I’ve been hinting for a couple of weeks that I had exciting new training news, so here it is: I finally have a coach, Cycle-Smart’s Shaun Adamson. Cycle-Smart president Adam Myerson told me a month ago that I was going to need a coach for my “assault on cyclocross season.” (His words, not mine.) So, here we are.
In the past week I’ve gone from riding when my muscles were working to meticulously following a schedule while looking at my heart rate and power data, which is something I have never done before. I’ve always been a die-hard science geek, but the buck stopped when it came to my own training. But these days, it’s all about the numbers. And for a lot of reasons, it needs to be. For one thing, the only way I was going to make improvements fast was by paying attention to numbers: changes in heart rate, changes in power, making sure I actually sprint on intervals and then, the other numbers like calories taken in and expended, grams of protein and that ever frightening number on the scale. Yep, I’ve turned into a numbers geek. I like it.
I also like having a coach for one big reason: accountability. It’s nice having someone else who is invested in my training, and who I have to report back to. Somehow, excuses like “I got caught up in a call/work/housecleaning/whatever” aren’t quite as rational as they sounded in my own head when I have to tell them to a coach. My friend Donny Green (who you’ll see more of this fall) was telling me that, since getting a coach in January, he hasn’t missed a single workout. I’m hoping that will be the case with me as well, and I think the best way for me to do that is by having a coach who can call me out on my flimsier excuses.
Coaching, however, isn’t the same as the coaching meme that I had in my head. Thanks to the internet, training with a coach today is a little different than my all-time favorite “get psyched” video clip. I’m, of course, referring to the Rocky training montage:
[youtube 6iPFK5T_G3U 580 370]
These days, coaching is a little more “Russian from Rocky IV” (you know, with the awesomely 80’s super-technology like treadmills and heart rate monitors) and a little less hands on (like Rocky pulling the cart with his coach on it through the snow). Still, that certainly doesn’t have to be a bad thing, as I’m finding out. At first, the idea of a coach that never saw me was, well … weird. But after talking to Shaun via Skype and emailing back and forth, I realized it’s possible to have a relationship despite the distance. And thanks to technology like heart rate monitors and Powertaps, it’s pretty easy to make sure your coach knows exactly what’s going on in your life.
It is all about communication though. If I don’t tell Shaun that I felt tired one day, he won’t realize it, and won’t know what to do with that lower data coming in. And if I need to rest, I need to tell him, because he isn’t psychic. Ditto for if I’m feeling particularly great: if I want to add more, or go harder, he needs to be aware of that so he can tell me a) “go ahead,” or b) “what are you, nuts?” He’s also not the typical “hard-ass” coach that we see in movies and in books. He’s much friendlier, and definitely interested in hearing my thoughts on what I’m capable of. Part of the Cycle-Smart philosophy, as Adam Myerson has told me in past interviews, is that coaching is about empathy and being able to relate to the person that you’re coaching. So far, Shaun has done exactly that, while giving me a serious training plan that I have no doubt will whip me into shape in no time.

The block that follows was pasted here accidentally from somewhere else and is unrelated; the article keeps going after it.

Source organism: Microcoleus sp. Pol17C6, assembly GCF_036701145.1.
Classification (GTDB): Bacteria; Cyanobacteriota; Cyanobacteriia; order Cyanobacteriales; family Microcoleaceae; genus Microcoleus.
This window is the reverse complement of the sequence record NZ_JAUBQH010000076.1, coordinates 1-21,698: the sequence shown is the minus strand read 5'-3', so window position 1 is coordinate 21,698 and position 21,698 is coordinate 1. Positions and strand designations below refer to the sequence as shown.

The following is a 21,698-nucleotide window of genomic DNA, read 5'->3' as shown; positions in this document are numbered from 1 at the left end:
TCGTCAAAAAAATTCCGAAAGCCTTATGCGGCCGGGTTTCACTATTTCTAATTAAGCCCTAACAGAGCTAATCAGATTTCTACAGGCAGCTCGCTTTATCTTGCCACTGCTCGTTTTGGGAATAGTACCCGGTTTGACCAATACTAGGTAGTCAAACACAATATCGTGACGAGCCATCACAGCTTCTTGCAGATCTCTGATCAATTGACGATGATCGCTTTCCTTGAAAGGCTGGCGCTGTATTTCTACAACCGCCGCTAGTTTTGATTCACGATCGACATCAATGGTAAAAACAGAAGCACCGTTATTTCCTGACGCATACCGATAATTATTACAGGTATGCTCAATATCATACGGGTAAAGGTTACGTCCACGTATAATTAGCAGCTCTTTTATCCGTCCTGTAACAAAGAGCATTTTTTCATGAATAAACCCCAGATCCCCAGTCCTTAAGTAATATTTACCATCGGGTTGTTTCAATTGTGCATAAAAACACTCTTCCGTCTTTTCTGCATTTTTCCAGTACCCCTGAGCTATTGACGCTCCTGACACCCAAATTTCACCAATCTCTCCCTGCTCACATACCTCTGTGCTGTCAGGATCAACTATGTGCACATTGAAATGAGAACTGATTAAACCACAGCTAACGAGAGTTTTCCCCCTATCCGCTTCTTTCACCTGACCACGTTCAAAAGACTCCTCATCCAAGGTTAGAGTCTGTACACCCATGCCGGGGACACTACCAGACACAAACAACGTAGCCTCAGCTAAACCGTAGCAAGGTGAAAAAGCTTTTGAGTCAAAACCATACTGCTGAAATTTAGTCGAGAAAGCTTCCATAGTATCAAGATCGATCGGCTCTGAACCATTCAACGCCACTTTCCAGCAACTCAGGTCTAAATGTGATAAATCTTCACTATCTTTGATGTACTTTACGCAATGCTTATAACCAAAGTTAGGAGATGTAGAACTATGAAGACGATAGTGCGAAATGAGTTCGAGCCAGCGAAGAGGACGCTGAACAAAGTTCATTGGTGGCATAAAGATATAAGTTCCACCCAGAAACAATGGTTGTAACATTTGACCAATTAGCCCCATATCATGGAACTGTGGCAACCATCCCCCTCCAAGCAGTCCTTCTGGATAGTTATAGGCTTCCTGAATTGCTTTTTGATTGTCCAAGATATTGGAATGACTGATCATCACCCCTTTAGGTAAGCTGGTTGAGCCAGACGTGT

Having a coach and having this new drive to train (with a plan! and a goal!), it’s easier for me to focus on stuff like stretching after rides, sneaking yoga in weekly and eating healthier. Foods like Greek yogurt and quinoa that I was convinced I hated, I’ve been trying, and it turns out they’re pretty good. And stretching feels great, despite the fact that I’d really rather finish a two hour ride in 105 degree weather and immediately get into the cold shower. The healthy lifestyle is being rocked, as is the training plan, and it feels right. It improves other areas of my life as well: I find that I’m more efficient at work, more effective at getting things done and just generally staying ahead of things. When I’m training like this, I feel like myself, and more importantly, I feel like the person that I want to be.
I’m almost done with road season for the year, thankfully, so it’s time to get cyclocross-specific. Between having a coach, having a new ’cross bike and having a pit bike being built up as I write this, I’m feeling pretty darn pro, and pretty darn prepared for the season.
So tell me: do you have a coach? If so, how do you like it? Or do you train by yourself? If so, how do you come up with a training plan?
If you want to read more about my training, racing and editing exploits, you can find the painfully full version of events here: Molly’s CX Adventures.